A word of advice. This is an adult site. I will point out that in addition to the use of “chick” in a serious question about abortion, and referring to another poster as a “bird,” saying that “I am spectacular” is not the way to be taken seriously in General Questions (or on this site in general).

General Questions Moderator

Moderator Note

“Chick” is considered derogatory and offensive by many women, more in some cultures than in others. The word “chick” to refer to a woman comes from the British slang term “bird” (a bird in British slang is a woman, so a chick is a young woman). In British culture, many women will take offense at both words these days. In the southern U.S. the term is perhaps not as offensive. See for example the “Dixie Chicks”, which isn’t considered offensive in the south, though elsewhere some folks will take offense at both “Dixie” and “chicks”.

We have had a long-term problem with misogyny and misogynistic terms here on the SDMB, so you can expect many of our users here to take offense if you use terms like chick, babe, or doll (depending on context, of course). While “bird” isn’t in common use in the U.S., you could expect some of our U.K. users to take offense at that term.

It’s probably best to avoid terms like this if you do not wish to accidentally cause offense.

That is enough said on that subject. Let’s focus on the actual topic of the OP for the rest of this thread, please.

It may be outwith the T&Cs, but the plain and simple answer to what the OP heard is that it’s bollocks.

PS: If anyone wants to know what the law provides for, see https://www.legislation.gov.uk/ukpga/1967/87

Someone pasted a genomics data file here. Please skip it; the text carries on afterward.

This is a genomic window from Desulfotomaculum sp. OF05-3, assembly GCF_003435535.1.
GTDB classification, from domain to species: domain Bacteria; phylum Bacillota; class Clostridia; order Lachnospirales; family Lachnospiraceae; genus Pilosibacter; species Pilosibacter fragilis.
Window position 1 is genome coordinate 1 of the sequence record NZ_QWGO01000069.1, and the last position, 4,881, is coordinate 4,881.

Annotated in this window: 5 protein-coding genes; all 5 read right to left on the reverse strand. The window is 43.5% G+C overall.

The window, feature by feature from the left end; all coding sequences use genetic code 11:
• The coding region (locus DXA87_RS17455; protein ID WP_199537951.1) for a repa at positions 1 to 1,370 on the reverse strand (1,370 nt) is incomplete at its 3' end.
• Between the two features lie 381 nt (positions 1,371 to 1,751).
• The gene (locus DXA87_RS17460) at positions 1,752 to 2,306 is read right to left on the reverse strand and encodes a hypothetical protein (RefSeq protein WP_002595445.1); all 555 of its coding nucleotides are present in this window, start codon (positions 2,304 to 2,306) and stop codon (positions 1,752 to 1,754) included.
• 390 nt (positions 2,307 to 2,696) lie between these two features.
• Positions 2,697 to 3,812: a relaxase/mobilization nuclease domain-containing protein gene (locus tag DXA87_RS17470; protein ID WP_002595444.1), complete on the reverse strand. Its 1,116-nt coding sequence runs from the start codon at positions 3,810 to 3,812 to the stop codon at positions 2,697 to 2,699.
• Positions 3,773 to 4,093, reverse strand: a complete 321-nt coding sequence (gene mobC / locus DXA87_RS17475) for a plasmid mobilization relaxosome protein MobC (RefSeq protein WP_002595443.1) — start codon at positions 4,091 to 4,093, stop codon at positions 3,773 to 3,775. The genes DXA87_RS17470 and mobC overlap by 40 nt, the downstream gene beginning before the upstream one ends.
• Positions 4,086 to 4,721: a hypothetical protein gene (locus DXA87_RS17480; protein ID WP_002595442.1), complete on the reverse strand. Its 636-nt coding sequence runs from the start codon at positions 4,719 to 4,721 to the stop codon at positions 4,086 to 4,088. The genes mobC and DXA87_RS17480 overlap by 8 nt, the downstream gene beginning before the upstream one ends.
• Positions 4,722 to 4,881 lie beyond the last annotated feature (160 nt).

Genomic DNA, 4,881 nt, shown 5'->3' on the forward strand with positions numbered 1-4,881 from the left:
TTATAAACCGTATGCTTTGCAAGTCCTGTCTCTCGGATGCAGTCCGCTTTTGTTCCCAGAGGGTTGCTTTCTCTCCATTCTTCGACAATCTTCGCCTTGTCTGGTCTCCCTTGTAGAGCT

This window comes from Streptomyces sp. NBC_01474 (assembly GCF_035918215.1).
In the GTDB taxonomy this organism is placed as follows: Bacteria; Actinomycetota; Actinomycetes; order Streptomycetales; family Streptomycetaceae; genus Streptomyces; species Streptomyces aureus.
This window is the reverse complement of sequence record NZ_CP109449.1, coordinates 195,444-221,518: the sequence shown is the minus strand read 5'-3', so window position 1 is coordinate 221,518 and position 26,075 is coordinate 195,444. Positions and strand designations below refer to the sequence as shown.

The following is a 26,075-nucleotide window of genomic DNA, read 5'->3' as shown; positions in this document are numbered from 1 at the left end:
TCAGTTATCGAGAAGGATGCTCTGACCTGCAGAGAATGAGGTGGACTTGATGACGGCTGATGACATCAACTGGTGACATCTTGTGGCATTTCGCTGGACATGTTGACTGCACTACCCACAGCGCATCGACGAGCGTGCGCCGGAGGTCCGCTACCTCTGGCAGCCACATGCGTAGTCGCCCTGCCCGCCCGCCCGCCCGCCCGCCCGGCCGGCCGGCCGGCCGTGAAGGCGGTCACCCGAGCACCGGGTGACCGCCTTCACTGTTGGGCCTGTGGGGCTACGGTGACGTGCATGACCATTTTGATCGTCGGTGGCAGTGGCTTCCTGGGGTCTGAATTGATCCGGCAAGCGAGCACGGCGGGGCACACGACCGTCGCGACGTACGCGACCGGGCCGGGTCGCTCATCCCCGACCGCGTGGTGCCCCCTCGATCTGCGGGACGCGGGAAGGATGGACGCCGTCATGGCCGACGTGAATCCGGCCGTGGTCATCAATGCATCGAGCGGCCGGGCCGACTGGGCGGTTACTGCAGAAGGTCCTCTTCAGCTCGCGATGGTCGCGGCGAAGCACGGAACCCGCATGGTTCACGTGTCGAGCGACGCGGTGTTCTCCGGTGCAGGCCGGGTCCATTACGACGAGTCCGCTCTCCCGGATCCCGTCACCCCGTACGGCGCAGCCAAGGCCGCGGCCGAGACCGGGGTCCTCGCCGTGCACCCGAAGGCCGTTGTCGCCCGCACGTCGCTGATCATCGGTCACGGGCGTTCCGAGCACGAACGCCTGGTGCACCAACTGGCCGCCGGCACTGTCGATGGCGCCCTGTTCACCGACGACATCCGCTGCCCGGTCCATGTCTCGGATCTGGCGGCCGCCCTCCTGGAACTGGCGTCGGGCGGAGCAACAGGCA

The only “must” in it relates to ensuring that abortion may only happen in approved NHS premises, not hole-and-corner private operations. I can’t be bothered to track down all the immigration rules to prove a negative, but of course it would impossible to refuse to readmit a citizen to the country.

And we don’t pay people for blood and plasma donations, either.

That would usually carry the connotation that it’s a long way from the truth, which applies to the part about not letting parents back into the U.K., sure. But based on the sources cited in the second post in the thread, around 90% of prenatal diagnoses are aborted. So that’s not far off the principal claim - it’s accurate to say that almost all known cases of Down Syndrome are aborted.

The OP asserts he was told there are (virtually) no DS infants in the UK because they’re aborted. Given that undiagnosed cases aren’t aborted, so those infants are born, itself means the story he heard was bollocks.

The headline of the thread is not far from the truth, and needs to be qualified only by stating that around one third of cases are not diagnosed prenatally; and obviously you can’t act on information you don’t have. So I don’t agree that calling the GQ “plain and simple…bollocks” is a fair assessment at all. The subsidiary claims are wrong, of course.

That is a little misleading, that 1/3 who choose not to take the test- which is offered free at routine appointments- are effectively deciding then that they would not abort a fetus with Down syndrome. It seems unsurprising that a high proportion of those who take a test with the sole purpose of diagnosing the syndrome at an early enough stage to legally opt for abortion then choose to do so when the test is positive.

My point was the clear implication that abortion is some sort of norm imposed by law, or at least societal pressure, and that there are no children born with Down’s or other conditions considered handicaps. That is much more misreprentative an exaggeration as anything I said.